Firework Safety

July 4th is right around the corner. This time of year guarantees a few things – sales at your favorite stores, new Resident Physicians in the hospitals, and Emergency Departments full of people with injuries from fireworks.  Sadly, this past weekend a 12 year old Nashville boy died from a firework-related accident when a firework hit him in the chest.  Fireworks are a big deal.

According to the U.S. Consumer Product Safety Commission, US Emergency Departments treated an estimated 11,400 people for fireworks related injuries in 2013; over 200 people visit emergency rooms every day around the Fourth of July due to fireworks accidents.  40% of the injuries are to kids under 15 years of age. Over half of the fireworks-related injuries were to the extremities (especially hands and fingers) and 38% were to the head, including eyes.  I remember being in the Emergency Department during residency and saw my first mangled hand from a teen who was holding a bottle rocket in his hand when he lit it.  Pretty gross (and devastating to the kid who never regained full functional capability of that hand).

What about sparklers?  I have been known to incorporate sparklers and interpretive dance into Independence Day festivities (it’s quite a sight to see…trust me). Did you know that sparklers can reach temperatures of 1,800 degrees? That’s hot enough to melt some metals, not mention what that temperature can do to skin and hair.  According to the U.S. Consumer Product Safety Commission, sparklers alone accounted for 41% of the emergency room fireworks injuries in 2013.  Despite that, 54% of adults say it’s OK for kids ages 5-10 to play with sparklers/fireworks, significantly more than the amount who say that it’s appropriate for kids this age to:

  • Ride a bike down the block without a helmet (19%)
  • Light birthday candles (11%)
  • Swim with friends without a lifeguard present (7%)
  • Ride in a car a short distance without a seatbelt (5%)
  • Cook with a stove without adult supervision (4%)

For the record, I am not ok with any of the above for kids 5-10 years of age.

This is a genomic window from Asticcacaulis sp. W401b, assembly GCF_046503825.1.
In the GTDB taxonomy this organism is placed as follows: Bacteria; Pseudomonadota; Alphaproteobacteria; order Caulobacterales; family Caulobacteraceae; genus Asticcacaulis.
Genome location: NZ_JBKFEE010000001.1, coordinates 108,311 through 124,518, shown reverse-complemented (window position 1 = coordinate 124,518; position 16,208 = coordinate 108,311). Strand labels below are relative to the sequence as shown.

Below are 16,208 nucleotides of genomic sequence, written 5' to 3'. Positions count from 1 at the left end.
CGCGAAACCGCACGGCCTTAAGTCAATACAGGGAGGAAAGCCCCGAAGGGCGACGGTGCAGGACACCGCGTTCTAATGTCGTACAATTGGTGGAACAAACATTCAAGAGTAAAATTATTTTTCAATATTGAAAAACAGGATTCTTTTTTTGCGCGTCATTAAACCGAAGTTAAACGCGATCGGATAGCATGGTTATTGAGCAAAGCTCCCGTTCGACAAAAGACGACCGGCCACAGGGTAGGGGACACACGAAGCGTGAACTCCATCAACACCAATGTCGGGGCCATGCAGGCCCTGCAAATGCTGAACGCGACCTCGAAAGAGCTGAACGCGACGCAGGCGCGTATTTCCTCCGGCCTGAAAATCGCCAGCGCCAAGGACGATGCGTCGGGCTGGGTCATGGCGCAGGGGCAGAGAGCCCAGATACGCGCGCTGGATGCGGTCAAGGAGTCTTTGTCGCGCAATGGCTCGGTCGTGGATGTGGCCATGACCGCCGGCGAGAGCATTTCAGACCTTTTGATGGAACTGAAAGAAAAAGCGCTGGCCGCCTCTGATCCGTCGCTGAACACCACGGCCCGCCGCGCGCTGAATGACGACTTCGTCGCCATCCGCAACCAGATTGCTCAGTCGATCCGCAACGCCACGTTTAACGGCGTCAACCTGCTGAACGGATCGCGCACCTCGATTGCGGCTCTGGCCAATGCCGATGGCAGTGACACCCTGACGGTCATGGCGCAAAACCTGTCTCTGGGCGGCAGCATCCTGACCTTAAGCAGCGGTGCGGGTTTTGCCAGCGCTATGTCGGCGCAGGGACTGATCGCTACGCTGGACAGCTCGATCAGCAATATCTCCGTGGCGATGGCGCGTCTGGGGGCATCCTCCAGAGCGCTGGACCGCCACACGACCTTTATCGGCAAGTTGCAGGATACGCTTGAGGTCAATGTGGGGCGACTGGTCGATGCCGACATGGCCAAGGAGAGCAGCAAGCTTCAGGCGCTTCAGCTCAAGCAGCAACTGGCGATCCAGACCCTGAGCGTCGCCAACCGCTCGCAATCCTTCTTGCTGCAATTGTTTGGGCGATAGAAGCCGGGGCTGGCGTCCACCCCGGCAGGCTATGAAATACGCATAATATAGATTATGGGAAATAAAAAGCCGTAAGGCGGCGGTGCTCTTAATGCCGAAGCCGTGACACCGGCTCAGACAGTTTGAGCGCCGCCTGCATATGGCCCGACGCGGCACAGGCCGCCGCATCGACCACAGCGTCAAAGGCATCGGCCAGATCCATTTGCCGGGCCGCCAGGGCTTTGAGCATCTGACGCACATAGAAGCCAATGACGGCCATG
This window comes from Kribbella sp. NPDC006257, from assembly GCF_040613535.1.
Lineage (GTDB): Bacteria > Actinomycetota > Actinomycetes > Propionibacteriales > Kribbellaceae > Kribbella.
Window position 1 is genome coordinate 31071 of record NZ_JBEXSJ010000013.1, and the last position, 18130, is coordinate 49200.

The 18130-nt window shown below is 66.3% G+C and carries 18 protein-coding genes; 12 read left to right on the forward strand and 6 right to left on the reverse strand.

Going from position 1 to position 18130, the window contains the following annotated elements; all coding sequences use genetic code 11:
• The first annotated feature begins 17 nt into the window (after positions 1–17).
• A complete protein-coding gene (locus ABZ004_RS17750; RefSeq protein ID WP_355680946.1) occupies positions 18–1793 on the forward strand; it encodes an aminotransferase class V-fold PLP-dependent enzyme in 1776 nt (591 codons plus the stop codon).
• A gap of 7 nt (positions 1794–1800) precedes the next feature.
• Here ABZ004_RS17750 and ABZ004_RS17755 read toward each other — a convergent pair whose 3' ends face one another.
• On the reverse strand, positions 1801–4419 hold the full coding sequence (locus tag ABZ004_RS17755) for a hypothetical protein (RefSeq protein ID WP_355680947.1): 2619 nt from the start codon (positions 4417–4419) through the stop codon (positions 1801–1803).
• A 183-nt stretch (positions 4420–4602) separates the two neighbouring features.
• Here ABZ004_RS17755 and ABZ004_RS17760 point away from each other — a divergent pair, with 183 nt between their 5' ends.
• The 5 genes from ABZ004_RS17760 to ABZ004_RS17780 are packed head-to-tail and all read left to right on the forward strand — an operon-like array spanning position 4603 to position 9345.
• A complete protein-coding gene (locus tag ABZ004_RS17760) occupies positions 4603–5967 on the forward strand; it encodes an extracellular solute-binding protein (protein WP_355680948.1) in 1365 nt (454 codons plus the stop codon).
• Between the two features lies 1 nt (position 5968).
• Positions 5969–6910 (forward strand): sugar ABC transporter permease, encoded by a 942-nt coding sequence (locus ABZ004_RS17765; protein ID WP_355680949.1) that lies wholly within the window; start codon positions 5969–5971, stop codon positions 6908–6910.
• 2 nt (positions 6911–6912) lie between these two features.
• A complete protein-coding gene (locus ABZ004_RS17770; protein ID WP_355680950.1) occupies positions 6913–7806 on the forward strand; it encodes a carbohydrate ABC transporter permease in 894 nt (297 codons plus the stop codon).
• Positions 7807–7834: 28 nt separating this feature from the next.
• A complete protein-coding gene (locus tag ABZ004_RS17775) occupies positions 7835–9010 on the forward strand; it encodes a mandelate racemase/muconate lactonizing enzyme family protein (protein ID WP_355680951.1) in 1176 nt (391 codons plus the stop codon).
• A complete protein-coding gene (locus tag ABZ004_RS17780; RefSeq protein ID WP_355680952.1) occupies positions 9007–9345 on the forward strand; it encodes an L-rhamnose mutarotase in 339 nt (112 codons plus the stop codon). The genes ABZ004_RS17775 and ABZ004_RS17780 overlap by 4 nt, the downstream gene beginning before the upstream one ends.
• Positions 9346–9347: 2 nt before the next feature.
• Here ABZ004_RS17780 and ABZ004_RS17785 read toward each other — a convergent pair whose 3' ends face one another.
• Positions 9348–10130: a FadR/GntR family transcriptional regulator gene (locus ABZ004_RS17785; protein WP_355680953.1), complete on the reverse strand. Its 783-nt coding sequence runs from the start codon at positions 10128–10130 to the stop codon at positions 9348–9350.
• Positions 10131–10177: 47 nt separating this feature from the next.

And it’s not only injuries.  Fireworks are also responsible for fires.  Lots of fires.  Far more U.S. fires are reported on Independence Day than on any other day, and fireworks account for 40% of those fires. According to the National Fire Protection Association, fireworks caused an estimated 17,800 reported fires in 2011, including 1,200 total structure fires, 400 vehicle fires, and 16,300 outside and other fires. These fires resulted in an estimated 8 reported civilian deaths, 40 civilian injuries and $32 million in direct property damage.

According to the American Academy of Ophthalmology nationwide survey, 20% of respondents plan to do their own fireworks, even though over one-third of the respondents know someone who was injured by firework or have been injured themselves. 27% of parents say that children age 11 to 15 should be allowed to handle fireworks.  I’m not trying to be the Grinch who Stole Independence Day, but there are some safety considerations if you are going to be doing your own fireworks.

  • Buy legal fireworks, and make sure lighting off fireworks is legal in your area.
  • Never attempt to relight fireworks that have not gone off. Let them cool down fully, douse them with water, and take the loss.
  • Keep a bucket of water and a water hose nearby in case of accidents
  • Make sure you light fireworks in a clear area, so you don’t ignite any buildings, or brush or leaves.
  • Point fireworks away from people and buildings.
  • Don’t hold fireworks in your hand or have any part of your body over them when lighting the fuse
  • Do not combine fireworks with alcohol or drugs. They blunt your timing and reflexes, and impair your decision-making ability


Or better yet, leave the fireworks for the professionals.